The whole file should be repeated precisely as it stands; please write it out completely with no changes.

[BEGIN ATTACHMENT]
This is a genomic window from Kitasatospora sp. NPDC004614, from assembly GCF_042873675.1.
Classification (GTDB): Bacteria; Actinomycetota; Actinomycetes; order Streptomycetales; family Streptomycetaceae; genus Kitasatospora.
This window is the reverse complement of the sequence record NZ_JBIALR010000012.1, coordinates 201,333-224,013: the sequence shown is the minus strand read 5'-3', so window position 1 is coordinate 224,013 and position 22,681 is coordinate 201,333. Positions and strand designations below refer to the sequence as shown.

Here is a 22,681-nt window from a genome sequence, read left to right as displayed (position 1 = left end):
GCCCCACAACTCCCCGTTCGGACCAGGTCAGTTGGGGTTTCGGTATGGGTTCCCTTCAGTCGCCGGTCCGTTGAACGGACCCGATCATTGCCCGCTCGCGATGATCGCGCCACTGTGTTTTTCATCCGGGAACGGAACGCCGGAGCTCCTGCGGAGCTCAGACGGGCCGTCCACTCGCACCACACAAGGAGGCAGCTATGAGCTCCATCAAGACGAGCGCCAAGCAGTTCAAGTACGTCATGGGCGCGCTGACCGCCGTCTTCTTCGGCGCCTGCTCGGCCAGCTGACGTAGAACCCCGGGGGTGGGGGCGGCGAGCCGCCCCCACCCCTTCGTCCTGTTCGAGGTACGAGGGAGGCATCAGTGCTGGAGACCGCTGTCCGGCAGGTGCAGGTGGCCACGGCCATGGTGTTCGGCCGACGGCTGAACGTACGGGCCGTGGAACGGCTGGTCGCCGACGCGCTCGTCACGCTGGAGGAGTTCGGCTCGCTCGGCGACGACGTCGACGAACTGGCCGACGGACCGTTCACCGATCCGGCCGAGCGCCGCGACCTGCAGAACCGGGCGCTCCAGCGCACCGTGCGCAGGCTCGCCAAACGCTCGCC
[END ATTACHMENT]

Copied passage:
This is a genomic window from Kitasatospora sp. NPDC004614, from assembly GCF_042873675.1.
Classification (GTDB): Bacteria; Actinomycetota; Actinomycetes; order Streptomycetales; family Streptomycetaceae; genus Kitasatospora.
This window is the reverse complement of the sequence record NZ_JBIALR010000012.1, coordinates 201,333-224,013: the sequence shown is the minus strand read 5'-3', so window position 1 is coordinate 224,013 and position 22,681 is coordinate 201,333. Positions and strand designations below refer to the sequence as shown.

Here is a 22,681-nt window from a genome sequence, read left to right as displayed (position 1 = left end):
GCCCCACAACTCCCCGTTCGGACCAGGTCAGTTGGGGTTTCGGTATGGGTTCCCTTCAGTCGCCGGTCCGTTGAACGGACCCGATCATTGCCCGCTCGCGATGATCGCGCCACTGTGTTTTTCATCCGGGAACGGAACGCCGGAGCTCCTGCGGAGCTCAGACGGGCCGTCCACTCGCACCACACAAGGAGGCAGCTATGAGCTCCATCAAGACGAGCGCCAAGCAGTTCAAGTACGTCATGGGCGCGCTGACCGCCGTCTTCTTCGGCGCCTGCTCGGCCAGCTGACGTAGAACCCCGGGGGTGGGGGCGGCGAGCCGCCCCCACCCCTTCGTCCTGTTCGAGGTACGAGGGAGGCATCAGTGCTGGAGACCGCTGTCCGGCAGGTGCAGGTGGCCACGGCCATGGTGTTCGGCCGACGGCTGAACGTACGGGCCGTGGAACGGCTGGTCGCCGACGCGCTCGTCACGCTGGAGGAGTTCGGCTCGCTCGGCGACGACGTCGACGAACTGGCCGACGGACCGTTCACCGATCCGGCCGAGCGCCGCGACCTGCAGAACCGGGCGCTCCAGCGCACCGTGCGCAGGCTCGCCAAACGCTCGCC